Highlights of this post:
UCLA’s own Hoffman2 cluster gives researchers access to huge amounts of computational resources (Over 20,000 cores and 50TB of memory!). There are currently over 3,000 registered users that keep the server quite busy, often near 100% according to the reported statistics at the time of writing.
So how do we use the cluster? A typical workflow would be:
- Write a script to do something
- Submit the script to the queueing system
When we submit the script, we have to specify how much time and memory we think the job will need. Hoffman2 uses the Univa Grid Engine for job scheduling, so a job submission command might look like:
Then you wait… When the job runs, the scheduler will reserve the amount of resources you requested for your script to run. So in the above example, we get 1 core and 8 GB RAM for 24 hours all to ourselves.
Your job will be mercilessly killed if you exceed the memory or time you requested, so it’s common practice to overestimate how much resources you need. Overestimation of time is not a huge deal since resources will be freed when your job finishes, but it may cause your job to sit on the queue for longer. On the other hand, overestimation of memory (or even worse, cores) makes these resources unavailable for other tasks for the duration of your job.
Excessive overestimation increases wait times and decreases computation throughput.
How much are we overestimating?
I pulled accounting data from Hoffman2 (which is read-accessible to all users) that documents every job run on the cluster, separated by month. We’ll take a look into March of 2019.
The accounting data provides quite a few metrics for each job. We can see the amount of time and memory requested. We can also see how much time and memory was actually used by the job. Let’s take a look at the differences in requested and utilized resources across all the jobs.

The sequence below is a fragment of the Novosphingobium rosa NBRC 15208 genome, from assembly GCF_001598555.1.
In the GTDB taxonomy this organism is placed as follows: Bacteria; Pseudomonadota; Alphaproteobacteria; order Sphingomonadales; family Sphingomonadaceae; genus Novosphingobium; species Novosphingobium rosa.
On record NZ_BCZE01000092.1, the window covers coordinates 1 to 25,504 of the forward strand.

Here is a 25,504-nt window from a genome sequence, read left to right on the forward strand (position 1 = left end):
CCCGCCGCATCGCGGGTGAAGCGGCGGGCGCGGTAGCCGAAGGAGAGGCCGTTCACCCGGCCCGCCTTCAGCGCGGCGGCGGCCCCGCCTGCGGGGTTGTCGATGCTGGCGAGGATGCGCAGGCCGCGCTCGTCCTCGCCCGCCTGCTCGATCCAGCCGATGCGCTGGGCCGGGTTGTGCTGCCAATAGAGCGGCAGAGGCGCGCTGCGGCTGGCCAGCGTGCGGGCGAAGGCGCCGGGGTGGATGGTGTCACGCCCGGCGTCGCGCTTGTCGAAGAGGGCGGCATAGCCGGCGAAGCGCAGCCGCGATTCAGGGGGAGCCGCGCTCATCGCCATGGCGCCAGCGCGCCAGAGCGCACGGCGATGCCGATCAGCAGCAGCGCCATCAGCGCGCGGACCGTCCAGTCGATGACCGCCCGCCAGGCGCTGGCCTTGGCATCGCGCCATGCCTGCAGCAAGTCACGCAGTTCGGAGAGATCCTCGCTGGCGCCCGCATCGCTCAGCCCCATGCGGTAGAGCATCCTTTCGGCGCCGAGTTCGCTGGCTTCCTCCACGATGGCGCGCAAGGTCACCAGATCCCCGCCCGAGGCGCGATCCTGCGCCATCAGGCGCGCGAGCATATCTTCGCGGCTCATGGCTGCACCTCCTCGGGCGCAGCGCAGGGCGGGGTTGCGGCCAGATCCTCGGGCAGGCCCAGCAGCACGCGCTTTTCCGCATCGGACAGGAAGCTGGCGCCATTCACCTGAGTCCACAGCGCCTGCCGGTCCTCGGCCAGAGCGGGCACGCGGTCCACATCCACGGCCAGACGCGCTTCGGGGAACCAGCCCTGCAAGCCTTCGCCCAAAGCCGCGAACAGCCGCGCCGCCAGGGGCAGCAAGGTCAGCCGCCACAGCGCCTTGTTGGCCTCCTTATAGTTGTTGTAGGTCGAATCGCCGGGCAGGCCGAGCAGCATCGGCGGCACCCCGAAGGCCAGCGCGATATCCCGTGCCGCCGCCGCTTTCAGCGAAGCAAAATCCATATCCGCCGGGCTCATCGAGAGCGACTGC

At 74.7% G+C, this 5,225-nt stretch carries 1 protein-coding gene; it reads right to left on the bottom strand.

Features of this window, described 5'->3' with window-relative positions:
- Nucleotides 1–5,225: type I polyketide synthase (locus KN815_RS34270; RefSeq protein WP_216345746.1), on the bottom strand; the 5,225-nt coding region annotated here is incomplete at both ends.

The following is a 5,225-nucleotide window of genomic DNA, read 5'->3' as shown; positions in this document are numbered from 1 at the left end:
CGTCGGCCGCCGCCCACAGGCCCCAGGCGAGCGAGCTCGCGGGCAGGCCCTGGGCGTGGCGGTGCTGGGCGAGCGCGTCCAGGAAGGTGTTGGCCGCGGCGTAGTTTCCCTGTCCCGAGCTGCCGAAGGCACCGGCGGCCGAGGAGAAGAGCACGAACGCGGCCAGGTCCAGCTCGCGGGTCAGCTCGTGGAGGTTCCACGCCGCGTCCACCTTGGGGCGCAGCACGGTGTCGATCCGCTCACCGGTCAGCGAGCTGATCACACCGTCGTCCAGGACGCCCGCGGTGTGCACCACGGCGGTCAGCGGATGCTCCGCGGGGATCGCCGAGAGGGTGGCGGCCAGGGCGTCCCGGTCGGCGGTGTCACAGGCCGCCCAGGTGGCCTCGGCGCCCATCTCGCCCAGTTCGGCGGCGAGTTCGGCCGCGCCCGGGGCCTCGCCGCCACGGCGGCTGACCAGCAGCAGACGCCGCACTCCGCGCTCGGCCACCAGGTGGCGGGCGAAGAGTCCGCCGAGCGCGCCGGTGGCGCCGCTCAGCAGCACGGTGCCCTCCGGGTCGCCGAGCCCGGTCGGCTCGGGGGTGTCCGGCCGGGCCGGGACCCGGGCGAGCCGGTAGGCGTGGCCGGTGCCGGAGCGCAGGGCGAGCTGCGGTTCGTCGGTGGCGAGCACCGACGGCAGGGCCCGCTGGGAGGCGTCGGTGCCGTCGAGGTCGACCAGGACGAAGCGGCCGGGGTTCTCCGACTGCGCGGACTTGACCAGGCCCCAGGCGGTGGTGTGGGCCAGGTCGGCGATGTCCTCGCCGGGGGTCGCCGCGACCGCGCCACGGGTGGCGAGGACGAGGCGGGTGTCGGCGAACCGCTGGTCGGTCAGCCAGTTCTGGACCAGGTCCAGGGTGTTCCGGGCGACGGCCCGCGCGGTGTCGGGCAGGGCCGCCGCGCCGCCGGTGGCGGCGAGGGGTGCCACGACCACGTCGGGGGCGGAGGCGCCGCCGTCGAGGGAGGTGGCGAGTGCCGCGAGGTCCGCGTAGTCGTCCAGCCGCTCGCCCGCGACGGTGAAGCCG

I calculated the memory overestimation of a job by subtracting the peak memory usage from the total memory requested (sometimes this is negative, indicating that a job went over the limit, but we only looked at positive values here). For this visualization, I also removed around 1,800 outlier jobs that had over 50 GB of unused memory (a few had 256 GB overestimated).
Overall, we can observe a mean of roughly 5 GB overestimated per job and mode of 2 GB after rounding. For reference, jobs use 2.6 GB of memory on average. It should be noted that failed jobs can exaggerate the impact of memory overestimation, since they typically die fairly quickly and do not hold up the resources for that long. Roughly three percent of jobs had non-zero exit status, which usually indicates that the job failed. When I remove these jobs in these analyses, the above findings do not change.
Jobs vary significantly in how much memory they need. If a job requires 100GB of memory and 1GB is unused, it is much less of a problem than if a job only needing a few megabytes requests 1GB. With this is mind, I calculated the proportion of requested memory each job is actually using. I restricted the data to jobs that had zero-exit status and had memory usage less than or equal to the amount requested.